Wednesday, October 9, 2013

Vacation at Swan Lake

The absence of posts here thus far in October? The explanation is quite simple. We were on vacation at a place we learned to call Swan Lake. Goaded by habits I left here armed with all the necessary tools of blogging, not least a long list of passwords. We had two fully functional computers handy at this mysterious location, with Internet connections, printers, all the rest. I also took my camera—and, of course, its charger thing and cable. But then, as we fell under the spell of this place—beginning with shivery, foggy mornings but persisting until the reddening sunset—to our left as we looked from the high porch—all thought of writing anything at all, much less the efforts demanded by a blog post, vanished. Did not take a single picture. We watched, we talked, and we read. Therefore my only suitable picture is the one that follows…

…or perhaps this one here:

Both were taken at “Swan Lake,” to be sure, but while the first features Mute Swans, with yellow bills (they make no noise unless they’re flying), the second shows a somewhat rare descent on the lake of a clan of Trumpeter Swans (black bills and lots of noise). We saw swarms at least as big and bigger of the mutes every day, observed their daily routines and travels. And our two favorite herons, the occasional passage of honking geese, and, of course, the ducks… Fog, overcast skies, thunderstorms, rain, and the kind of October days so bright and lit we forgot how to spell Eden.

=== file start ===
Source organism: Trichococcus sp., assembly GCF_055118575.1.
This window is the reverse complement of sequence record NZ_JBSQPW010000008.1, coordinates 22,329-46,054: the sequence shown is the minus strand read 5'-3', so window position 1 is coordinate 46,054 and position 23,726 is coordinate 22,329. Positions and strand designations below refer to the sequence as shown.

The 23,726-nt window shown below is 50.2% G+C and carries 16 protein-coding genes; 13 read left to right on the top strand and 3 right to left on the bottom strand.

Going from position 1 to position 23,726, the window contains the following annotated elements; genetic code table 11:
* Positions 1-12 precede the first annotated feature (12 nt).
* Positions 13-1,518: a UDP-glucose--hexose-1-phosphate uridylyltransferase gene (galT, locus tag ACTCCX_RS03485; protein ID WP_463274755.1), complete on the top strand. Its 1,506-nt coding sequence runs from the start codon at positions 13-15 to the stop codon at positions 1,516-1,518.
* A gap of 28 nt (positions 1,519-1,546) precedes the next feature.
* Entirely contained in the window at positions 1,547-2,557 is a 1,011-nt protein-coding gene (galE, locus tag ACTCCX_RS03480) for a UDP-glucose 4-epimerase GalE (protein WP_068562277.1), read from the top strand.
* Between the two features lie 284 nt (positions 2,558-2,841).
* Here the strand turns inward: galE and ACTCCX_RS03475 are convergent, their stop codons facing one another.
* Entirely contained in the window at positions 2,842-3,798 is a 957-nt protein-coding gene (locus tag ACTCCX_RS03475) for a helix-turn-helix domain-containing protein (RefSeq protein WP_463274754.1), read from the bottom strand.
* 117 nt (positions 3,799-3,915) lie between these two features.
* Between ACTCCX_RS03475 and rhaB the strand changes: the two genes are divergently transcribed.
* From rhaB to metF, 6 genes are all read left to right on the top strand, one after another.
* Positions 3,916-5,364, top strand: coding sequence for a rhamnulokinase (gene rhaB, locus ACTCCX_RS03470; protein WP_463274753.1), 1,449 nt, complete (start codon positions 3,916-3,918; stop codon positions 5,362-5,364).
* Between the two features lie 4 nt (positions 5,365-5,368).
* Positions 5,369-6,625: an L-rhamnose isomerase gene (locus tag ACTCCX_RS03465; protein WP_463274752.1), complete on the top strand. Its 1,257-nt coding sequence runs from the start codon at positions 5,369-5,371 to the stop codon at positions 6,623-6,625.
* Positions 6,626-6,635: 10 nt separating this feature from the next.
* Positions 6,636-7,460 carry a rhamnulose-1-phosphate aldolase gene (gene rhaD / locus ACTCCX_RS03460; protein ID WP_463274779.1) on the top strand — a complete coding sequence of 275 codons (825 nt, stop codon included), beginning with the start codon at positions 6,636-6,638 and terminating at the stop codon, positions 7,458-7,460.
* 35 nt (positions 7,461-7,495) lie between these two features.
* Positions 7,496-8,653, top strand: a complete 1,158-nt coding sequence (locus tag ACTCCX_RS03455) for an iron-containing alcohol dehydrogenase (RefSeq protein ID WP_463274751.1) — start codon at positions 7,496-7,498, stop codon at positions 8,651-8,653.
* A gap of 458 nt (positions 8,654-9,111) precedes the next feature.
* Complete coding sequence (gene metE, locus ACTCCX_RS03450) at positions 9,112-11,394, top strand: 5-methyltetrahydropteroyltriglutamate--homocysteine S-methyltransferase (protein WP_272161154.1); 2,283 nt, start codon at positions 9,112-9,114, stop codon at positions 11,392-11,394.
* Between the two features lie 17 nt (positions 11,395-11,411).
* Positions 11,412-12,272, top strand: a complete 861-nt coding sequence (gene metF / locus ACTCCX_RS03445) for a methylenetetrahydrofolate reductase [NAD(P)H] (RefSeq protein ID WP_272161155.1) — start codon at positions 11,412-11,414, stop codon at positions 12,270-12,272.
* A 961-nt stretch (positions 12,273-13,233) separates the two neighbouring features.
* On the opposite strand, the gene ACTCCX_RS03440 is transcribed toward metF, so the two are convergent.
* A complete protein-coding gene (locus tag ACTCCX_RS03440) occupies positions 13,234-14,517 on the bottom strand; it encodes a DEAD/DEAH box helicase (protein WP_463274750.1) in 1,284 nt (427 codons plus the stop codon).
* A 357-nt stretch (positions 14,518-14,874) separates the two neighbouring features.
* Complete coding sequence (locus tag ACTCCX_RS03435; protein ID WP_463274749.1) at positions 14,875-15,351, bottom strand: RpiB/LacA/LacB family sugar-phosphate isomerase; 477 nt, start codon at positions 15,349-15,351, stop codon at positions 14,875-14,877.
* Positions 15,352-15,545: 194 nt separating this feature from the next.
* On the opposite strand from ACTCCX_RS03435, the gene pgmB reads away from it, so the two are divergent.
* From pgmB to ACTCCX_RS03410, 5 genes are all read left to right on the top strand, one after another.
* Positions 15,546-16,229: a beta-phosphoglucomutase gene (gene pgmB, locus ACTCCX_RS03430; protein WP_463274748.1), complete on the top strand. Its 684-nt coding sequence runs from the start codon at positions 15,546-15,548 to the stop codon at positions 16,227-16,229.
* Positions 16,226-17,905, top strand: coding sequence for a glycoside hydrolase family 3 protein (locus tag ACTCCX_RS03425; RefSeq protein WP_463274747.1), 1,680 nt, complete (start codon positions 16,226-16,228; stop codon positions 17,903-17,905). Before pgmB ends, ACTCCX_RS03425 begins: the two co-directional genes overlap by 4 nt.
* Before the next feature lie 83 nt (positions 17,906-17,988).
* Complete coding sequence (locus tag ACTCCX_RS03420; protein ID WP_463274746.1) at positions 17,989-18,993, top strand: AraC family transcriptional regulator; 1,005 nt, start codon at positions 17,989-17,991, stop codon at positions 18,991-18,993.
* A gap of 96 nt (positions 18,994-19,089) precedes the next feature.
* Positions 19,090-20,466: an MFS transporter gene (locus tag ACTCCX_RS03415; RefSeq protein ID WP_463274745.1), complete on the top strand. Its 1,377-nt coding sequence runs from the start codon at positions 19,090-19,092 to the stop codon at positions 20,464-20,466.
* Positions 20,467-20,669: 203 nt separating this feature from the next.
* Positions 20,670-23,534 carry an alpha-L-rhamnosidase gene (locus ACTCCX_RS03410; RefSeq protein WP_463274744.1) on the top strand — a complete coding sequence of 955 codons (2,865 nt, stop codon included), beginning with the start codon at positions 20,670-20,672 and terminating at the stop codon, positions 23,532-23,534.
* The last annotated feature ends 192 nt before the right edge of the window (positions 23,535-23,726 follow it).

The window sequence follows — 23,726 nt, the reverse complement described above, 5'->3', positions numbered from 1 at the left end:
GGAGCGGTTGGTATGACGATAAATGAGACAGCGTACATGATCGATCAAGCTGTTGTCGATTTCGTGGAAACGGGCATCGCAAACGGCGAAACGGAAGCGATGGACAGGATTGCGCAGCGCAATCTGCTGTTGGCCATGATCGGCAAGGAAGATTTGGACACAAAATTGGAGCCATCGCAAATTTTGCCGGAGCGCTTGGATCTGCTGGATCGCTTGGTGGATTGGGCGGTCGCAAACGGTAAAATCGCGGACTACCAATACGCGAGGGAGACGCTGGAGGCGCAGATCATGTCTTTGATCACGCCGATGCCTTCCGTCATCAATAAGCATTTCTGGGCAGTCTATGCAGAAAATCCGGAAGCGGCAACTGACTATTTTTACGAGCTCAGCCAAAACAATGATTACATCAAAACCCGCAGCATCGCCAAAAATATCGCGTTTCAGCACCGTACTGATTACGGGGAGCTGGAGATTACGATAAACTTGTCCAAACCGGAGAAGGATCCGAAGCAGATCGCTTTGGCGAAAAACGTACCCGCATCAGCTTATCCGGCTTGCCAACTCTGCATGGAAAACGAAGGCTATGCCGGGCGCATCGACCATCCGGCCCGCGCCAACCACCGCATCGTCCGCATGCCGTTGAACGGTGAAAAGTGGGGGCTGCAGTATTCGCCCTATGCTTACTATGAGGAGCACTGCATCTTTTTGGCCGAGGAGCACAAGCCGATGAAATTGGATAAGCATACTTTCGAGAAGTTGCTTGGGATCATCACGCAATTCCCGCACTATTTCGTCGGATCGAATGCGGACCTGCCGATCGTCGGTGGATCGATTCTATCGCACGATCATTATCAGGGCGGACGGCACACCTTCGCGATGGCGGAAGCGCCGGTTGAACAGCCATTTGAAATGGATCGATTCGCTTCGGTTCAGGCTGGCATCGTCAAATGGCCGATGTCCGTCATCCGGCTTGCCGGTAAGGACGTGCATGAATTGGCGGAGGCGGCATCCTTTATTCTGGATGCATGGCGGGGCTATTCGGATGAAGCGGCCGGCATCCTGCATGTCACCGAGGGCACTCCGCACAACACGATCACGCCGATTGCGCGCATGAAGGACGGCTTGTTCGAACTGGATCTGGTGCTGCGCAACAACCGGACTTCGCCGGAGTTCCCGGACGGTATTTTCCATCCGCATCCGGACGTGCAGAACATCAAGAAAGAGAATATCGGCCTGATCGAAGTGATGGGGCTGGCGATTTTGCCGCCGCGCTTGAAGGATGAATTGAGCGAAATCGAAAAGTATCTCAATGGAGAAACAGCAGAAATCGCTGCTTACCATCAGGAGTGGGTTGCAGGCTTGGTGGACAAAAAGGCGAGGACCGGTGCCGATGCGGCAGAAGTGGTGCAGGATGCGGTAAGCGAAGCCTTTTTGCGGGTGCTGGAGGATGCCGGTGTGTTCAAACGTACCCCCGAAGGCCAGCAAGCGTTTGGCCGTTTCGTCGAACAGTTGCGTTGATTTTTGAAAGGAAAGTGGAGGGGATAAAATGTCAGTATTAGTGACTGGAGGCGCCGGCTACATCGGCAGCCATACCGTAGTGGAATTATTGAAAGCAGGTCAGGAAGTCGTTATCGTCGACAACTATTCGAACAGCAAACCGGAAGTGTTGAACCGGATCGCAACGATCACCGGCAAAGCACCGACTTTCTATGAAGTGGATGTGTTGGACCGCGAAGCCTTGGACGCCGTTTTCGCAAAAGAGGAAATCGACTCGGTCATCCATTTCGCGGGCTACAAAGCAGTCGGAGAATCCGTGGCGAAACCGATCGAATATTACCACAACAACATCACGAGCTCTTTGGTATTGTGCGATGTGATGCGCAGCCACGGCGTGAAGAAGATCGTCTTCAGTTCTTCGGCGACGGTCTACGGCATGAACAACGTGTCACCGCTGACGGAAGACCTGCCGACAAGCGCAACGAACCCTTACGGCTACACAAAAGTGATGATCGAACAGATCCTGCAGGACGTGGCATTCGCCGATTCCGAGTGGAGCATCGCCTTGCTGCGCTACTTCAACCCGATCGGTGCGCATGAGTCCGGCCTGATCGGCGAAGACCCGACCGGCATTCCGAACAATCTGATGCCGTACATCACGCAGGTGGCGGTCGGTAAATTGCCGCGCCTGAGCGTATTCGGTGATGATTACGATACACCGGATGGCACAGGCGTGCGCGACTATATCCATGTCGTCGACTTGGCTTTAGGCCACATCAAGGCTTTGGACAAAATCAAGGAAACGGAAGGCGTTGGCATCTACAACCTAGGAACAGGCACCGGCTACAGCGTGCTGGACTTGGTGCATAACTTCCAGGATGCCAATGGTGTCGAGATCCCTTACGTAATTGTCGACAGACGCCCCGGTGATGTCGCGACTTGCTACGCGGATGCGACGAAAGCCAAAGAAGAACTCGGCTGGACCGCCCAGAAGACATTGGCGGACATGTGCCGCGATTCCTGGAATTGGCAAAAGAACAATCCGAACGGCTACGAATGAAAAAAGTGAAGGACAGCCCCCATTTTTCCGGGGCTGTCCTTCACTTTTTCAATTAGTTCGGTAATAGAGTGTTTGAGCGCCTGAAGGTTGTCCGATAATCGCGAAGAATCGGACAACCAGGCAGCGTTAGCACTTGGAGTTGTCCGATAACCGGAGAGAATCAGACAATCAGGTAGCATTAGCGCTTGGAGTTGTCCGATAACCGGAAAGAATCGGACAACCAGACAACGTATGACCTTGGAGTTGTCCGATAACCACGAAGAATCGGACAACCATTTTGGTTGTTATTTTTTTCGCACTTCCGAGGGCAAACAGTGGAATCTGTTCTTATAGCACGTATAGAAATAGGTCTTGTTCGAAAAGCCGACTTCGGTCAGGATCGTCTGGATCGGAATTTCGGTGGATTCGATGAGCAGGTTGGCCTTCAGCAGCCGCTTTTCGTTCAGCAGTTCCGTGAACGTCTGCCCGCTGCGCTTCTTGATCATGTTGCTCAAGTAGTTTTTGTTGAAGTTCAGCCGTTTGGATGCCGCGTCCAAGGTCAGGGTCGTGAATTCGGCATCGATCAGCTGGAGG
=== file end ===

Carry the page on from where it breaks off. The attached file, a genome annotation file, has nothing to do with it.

Now Swan Lake, it turns out, is but Wolverine Lake, about fifty miles from where we live, the place Monique and John call home. They were both off to the West Coast on a combination of work and a brief family visit. When Monique returned (she came first, different flights) all charged up with the wonders of California, the coastal drive north, and the beauties of Oregon, Brigitte and I, still entranced with our experiences of the Lake, were, as it were mute swans and barely able to say that what the Pacific Coast had been for our children was Magical Michigan for the two of us. And great experience! Life first! Blobbing is a very distant second.


  1. Oh, I'm so happy to read this. It reassures me that you two did relax a bit between weeding our garden, fixing our broken kitchen gadgets and doing other tasks around our house... And I'm very happy to hear that you got to see some of the Trumpeters swans native to our area, since they only stop by here for a couple of weeks a year. Being the unusual ones, we especially like them.

  2. As John will tell you, Monique, that picture of the trumpeter swans was taken by him a long time ago. It struck me that we have very few pictures of swans on the lake. At one point during our time, we saw fifty-nine of the regular mute swans right in front of the dock -- and, of course, I should have taken a picture of that. Oh, yes. We did a lot of relaxing -- and here and there a little chore...


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